This column has occasionally taken pleasure in reflecting on the pleadings in court cases where defending solicitors seek to find some mitigating factor for a client who has usually been caught out red handed. Indeed, the resourcefulness employed and the sincerity of the pleadings are of entertainment value in themselves, as defence counsel, use every ploy to make silk purses out of sows’ ears.
Thus the most hardened offender is presented as having such redeeming qualities as even the most doting mother would find hard to recognise. Invariably, and despite an arm’s length of previous convictions, the miscreant is presented to the court as having turned his life around, as having finally seen the error of his ways, of reaching a new determination that the past will be put behind him.
For good measure, such has been his conversion to the straight and narrow, the transgressor will have enrolled on a training course, will have a credible offer of employment, or intends to emigrate soon, but whose chances of success in foreign lands would be severely hampered by the imposition of a court sentence. At worst, the offence was totally out of character, the shame of which has left him with unrequited remorse.
All of these are part and parcel of the advocate’s craft, generally taken with a pinch of salt and usually let go unchallenged. They are part of the warp and weft of court proceedings, not least a proof that the engaged professional is providing the client with value for money and that no stone is being left unturned in the pursuit of the most favourable verdict possible.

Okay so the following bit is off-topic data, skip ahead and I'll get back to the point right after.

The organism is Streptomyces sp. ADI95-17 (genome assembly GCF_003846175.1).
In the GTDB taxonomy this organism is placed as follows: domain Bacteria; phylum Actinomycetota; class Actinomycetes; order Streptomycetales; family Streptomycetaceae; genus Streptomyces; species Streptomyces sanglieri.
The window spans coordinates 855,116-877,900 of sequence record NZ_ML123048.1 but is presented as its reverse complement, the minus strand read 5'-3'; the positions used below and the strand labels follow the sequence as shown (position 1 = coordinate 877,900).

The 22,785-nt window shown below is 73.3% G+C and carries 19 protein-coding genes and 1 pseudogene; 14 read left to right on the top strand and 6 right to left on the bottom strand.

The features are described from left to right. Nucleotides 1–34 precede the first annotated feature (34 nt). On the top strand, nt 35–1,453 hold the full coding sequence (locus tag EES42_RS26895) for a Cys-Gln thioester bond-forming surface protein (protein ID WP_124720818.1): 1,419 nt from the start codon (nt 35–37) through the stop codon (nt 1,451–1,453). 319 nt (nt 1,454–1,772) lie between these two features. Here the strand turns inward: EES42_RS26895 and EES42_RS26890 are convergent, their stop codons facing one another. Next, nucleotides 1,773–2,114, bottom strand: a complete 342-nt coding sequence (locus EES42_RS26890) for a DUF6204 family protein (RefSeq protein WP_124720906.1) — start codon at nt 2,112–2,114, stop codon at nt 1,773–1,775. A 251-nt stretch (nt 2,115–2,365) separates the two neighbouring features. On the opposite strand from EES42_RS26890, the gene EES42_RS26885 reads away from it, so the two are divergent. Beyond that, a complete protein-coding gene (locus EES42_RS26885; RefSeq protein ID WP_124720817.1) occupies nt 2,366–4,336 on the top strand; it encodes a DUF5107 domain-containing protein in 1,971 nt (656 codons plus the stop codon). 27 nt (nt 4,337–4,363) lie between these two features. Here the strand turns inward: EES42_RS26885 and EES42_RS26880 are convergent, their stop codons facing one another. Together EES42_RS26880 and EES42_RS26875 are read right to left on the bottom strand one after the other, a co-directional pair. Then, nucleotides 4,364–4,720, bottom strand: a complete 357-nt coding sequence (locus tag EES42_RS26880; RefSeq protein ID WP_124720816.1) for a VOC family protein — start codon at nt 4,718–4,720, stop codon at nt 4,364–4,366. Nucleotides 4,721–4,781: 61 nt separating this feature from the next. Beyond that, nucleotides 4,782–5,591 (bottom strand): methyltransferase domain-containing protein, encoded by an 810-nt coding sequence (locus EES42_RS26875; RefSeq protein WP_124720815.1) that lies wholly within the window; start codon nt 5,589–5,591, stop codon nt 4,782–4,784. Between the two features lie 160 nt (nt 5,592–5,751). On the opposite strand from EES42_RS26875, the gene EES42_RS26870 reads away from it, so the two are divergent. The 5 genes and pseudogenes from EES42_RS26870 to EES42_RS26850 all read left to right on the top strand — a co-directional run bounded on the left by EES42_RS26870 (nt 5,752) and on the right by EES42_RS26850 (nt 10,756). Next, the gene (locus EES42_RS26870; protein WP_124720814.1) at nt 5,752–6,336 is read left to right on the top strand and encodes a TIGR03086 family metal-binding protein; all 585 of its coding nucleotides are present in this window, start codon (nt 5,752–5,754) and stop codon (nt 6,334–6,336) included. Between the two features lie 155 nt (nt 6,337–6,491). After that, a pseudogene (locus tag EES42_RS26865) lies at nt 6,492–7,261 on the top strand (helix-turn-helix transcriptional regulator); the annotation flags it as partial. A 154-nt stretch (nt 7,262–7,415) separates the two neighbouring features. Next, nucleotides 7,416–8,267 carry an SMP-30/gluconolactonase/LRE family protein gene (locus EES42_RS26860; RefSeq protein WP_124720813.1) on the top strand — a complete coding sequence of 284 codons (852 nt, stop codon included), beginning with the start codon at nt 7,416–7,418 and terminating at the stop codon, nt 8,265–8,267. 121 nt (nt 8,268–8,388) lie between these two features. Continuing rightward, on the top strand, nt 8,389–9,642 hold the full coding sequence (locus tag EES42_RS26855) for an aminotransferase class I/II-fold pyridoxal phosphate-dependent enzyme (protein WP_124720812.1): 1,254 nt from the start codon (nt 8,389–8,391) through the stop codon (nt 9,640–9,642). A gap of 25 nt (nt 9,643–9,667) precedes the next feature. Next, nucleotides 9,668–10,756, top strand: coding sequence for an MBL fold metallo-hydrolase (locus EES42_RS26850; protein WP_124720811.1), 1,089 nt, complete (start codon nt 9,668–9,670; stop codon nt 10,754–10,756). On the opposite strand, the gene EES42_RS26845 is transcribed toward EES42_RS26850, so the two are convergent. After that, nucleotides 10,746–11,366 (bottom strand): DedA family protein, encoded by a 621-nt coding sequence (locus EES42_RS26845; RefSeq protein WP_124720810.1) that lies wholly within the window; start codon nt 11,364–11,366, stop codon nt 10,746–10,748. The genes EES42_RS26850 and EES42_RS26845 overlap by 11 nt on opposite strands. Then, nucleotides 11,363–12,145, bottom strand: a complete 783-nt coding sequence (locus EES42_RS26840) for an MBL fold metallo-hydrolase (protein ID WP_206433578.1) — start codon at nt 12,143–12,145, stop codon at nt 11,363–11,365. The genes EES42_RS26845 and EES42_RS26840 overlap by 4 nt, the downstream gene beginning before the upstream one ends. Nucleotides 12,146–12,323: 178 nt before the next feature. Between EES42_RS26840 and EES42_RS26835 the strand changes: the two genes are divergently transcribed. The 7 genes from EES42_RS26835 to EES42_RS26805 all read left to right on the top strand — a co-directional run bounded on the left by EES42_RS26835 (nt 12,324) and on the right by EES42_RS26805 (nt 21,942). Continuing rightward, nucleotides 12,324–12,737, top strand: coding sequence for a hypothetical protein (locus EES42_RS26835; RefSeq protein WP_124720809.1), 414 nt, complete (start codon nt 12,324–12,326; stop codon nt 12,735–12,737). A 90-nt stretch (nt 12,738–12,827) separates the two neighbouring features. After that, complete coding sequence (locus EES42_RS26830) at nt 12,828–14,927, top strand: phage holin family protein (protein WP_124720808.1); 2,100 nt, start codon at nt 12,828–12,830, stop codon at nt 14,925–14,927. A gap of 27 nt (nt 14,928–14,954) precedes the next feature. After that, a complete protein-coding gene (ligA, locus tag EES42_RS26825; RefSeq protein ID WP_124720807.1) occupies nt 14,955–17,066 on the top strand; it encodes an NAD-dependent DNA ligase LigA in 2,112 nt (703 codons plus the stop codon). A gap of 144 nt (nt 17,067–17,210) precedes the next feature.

But all of this will be coming to an end shortly, if soundings from the higher courts are to be believed. Their Lordships have let it be known that they are growing frustrated by the evidence given by barristers on behalf of convicted criminals as they make pleadings for clemency at sentencing hearings. The superior courts have put down a marker that, in future, advocates must provide evidence of the mitigating factors they rely on in seeking leniency.
Justice Edwards of the Court of Appeal has criticised uncorroborated claims about tragic family backgrounds, terminally ill children, clients being treated for depression, offenders who are proceeding well in rehab, or about willing employers ready to re-engage a miscreant if only the court would allow him one more chance.
As one leading legal light put it, somewhat inelegantly, judges are ‘increasingly pissed off’ with unsupported claims of medical treatment or serious health issues. Hard luck stories, it seems, and hearsay evidence will no longer be acceptable.
When the new strictures trickle down to the lower courts, as they will, it will somehow detract from the amusement value of what has become a time honoured ritual. No longer will it be enough to claim that an offender is now in a stable relationship, with a babbie on the way, without an authenticated medical document to back it up. And no longer will an illegible signature on a printed email, affirming that a job awaits the offender, be enough.
For defending barristers and solicitors, of course, all of this may be a blessing in disguise, since they will no longer be pressed by clients into making spurious claims, against their better judgment.
On the other hand, they have always had the get-out clause of prefacing their entreaties with a ‘my instructions are, Judge’ – somewhat akin to a favourite expression of an acquaintance when recounting a story of doubtful veracity, who adds, “If it’s lies I am telling you, it’s lies I was told.”